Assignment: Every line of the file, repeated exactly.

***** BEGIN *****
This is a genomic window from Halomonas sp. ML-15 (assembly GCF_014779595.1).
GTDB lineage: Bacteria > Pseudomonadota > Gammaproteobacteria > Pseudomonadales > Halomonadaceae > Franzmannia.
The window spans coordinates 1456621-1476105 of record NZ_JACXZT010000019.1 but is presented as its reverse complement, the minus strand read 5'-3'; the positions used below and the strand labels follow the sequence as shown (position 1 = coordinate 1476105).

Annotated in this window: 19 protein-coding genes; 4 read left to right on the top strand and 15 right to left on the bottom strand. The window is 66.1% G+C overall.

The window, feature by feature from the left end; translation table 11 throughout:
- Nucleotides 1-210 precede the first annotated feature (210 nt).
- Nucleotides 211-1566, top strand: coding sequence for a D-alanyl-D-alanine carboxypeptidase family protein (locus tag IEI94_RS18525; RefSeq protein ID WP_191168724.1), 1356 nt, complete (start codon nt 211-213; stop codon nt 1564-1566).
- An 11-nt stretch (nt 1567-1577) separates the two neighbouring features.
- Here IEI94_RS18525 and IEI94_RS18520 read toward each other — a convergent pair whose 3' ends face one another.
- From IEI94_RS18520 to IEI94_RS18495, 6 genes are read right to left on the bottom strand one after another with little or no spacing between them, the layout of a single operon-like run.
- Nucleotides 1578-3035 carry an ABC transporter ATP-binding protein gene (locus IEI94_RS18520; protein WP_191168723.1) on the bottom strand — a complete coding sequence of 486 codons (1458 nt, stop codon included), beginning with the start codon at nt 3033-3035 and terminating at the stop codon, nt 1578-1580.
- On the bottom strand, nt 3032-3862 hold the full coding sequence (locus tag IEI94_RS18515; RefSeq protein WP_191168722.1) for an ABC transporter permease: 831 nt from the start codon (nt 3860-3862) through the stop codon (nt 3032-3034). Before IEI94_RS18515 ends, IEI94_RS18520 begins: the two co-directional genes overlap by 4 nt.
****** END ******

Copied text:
This is a genomic window from Halomonas sp. ML-15 (assembly GCF_014779595.1).
GTDB lineage: Bacteria > Pseudomonadota > Gammaproteobacteria > Pseudomonadales > Halomonadaceae > Franzmannia.
The window spans coordinates 1456621-1476105 of record NZ_JACXZT010000019.1 but is presented as its reverse complement, the minus strand read 5'-3'; the positions used below and the strand labels follow the sequence as shown (position 1 = coordinate 1476105).

Annotated in this window: 19 protein-coding genes; 4 read left to right on the top strand and 15 right to left on the bottom strand. The window is 66.1% G+C overall.

The window, feature by feature from the left end; translation table 11 throughout:
- Nucleotides 1-210 precede the first annotated feature (210 nt).
- Nucleotides 211-1566, top strand: coding sequence for a D-alanyl-D-alanine carboxypeptidase family protein (locus tag IEI94_RS18525; RefSeq protein ID WP_191168724.1), 1356 nt, complete (start codon nt 211-213; stop codon nt 1564-1566).
- An 11-nt stretch (nt 1567-1577) separates the two neighbouring features.
- Here IEI94_RS18525 and IEI94_RS18520 read toward each other — a convergent pair whose 3' ends face one another.
- From IEI94_RS18520 to IEI94_RS18495, 6 genes are read right to left on the bottom strand one after another with little or no spacing between them, the layout of a single operon-like run.
- Nucleotides 1578-3035 carry an ABC transporter ATP-binding protein gene (locus IEI94_RS18520; protein WP_191168723.1) on the bottom strand — a complete coding sequence of 486 codons (1458 nt, stop codon included), beginning with the start codon at nt 3033-3035 and terminating at the stop codon, nt 1578-1580.
- On the bottom strand, nt 3032-3862 hold the full coding sequence (locus tag IEI94_RS18515; RefSeq protein WP_191168722.1) for an ABC transporter permease: 831 nt from the start codon (nt 3860-3862) through the stop codon (nt 3032-3034). Before IEI94_RS18515 ends, IEI94_RS18520 begins: the two co-directional genes overlap by 4 nt.